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A Preliminary Study on Experiences of Medical Social Workers Participating in Withdrawal of Life-Sustaining Treatment
withdrawal of life-sustaining treatment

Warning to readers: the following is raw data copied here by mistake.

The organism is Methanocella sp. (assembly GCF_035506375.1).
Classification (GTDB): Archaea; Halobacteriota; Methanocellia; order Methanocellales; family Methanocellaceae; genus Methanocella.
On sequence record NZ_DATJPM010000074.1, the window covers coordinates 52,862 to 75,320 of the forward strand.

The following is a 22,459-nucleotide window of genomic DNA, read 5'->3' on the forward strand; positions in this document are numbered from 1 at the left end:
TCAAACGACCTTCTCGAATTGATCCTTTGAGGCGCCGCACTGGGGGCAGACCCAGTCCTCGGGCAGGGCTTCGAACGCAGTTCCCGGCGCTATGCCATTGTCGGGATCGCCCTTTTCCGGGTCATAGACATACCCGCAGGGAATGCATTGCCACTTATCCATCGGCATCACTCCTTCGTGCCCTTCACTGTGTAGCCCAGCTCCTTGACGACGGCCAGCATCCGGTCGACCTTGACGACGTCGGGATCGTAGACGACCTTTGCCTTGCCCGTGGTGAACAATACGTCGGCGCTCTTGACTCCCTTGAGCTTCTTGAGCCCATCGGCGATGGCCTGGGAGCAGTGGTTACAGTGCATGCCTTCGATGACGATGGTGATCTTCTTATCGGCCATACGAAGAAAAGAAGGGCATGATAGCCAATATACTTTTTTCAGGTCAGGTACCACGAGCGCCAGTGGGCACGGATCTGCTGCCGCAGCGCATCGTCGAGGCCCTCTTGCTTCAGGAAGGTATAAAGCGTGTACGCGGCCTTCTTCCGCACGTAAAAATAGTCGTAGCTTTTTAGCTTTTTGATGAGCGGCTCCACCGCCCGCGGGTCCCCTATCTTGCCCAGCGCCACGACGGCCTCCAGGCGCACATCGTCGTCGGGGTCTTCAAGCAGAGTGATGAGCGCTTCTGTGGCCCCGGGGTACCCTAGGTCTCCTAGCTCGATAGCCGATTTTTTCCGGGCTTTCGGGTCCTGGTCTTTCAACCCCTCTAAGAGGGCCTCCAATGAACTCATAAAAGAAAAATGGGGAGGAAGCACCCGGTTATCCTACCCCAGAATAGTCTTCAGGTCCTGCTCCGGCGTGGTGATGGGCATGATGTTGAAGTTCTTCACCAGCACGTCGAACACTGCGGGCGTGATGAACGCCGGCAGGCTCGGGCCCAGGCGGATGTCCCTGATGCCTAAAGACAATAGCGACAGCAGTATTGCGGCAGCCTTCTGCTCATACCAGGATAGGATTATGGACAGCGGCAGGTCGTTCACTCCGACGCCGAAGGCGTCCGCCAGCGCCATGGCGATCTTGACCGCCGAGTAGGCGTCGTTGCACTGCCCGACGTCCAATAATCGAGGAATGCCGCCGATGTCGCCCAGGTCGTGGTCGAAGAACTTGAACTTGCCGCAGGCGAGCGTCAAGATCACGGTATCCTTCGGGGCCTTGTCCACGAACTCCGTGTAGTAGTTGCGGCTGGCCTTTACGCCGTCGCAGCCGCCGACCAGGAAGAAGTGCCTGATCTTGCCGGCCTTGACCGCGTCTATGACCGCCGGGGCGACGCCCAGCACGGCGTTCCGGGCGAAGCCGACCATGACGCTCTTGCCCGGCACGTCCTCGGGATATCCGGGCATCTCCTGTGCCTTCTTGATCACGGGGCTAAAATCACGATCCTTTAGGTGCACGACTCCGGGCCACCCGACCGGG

High-standard end-of-life patient care should be in line with the patient and family-centered decision-making mode, including a good communication mechanism, continuous care, comfortable treatment, avoidance of pain, emotional comfort, substantial care and spirit support. In this study, we conducted in-depth interviews with four senior social workers with over 14 years of experience in the medical social work field about ethical dilemmas they faced when the medical team removed life-sustaining treatment, their role in this process, their interaction with the medical team and family members and how they dealt with the issues. First, we divided the life-sustaining treatment withdrawal process into four phases: initiation phase, decision-making phase, removal or termination preparation phase and the final phase. With respect to the functions of a medical social worker provided in the team, the social worker needs to clarify the position of family members by communication and coordination, stabilize the emotion of patient/family and team members, assist in assessing the legality of the implementation process and educate the members of the life-sustaining treatment withdrawal team. In terms of the work with family members, the social worker’s main job is to serve as a communication bridge between the medical team and the patient/family, accompany the patient and family during the adaptation process and be attentive to the family’s sorrow. The dilemmas faced by the medical social workers were their reluctance to see the patients suffering and the family struggle on making medical decisions and worry about their financial ability. Finally, in order to provide appropriate service, and establish and enhance knowledge and ability, the medical social workers usually studied medicine-related knowledge on their own and actively participated in self-growth learning in addition to the training provided by the hospital or the department. Peer supervision and self-learning provided great support. Based on the experience in the withdrawal of life-sustaining treatment, these senior medical social workers agreed that it requires a certain degree of work experience to work more smoothly in the team and experiences are accumulated through active learning. The findings of this study can be the recommendations for medical and other related team members.
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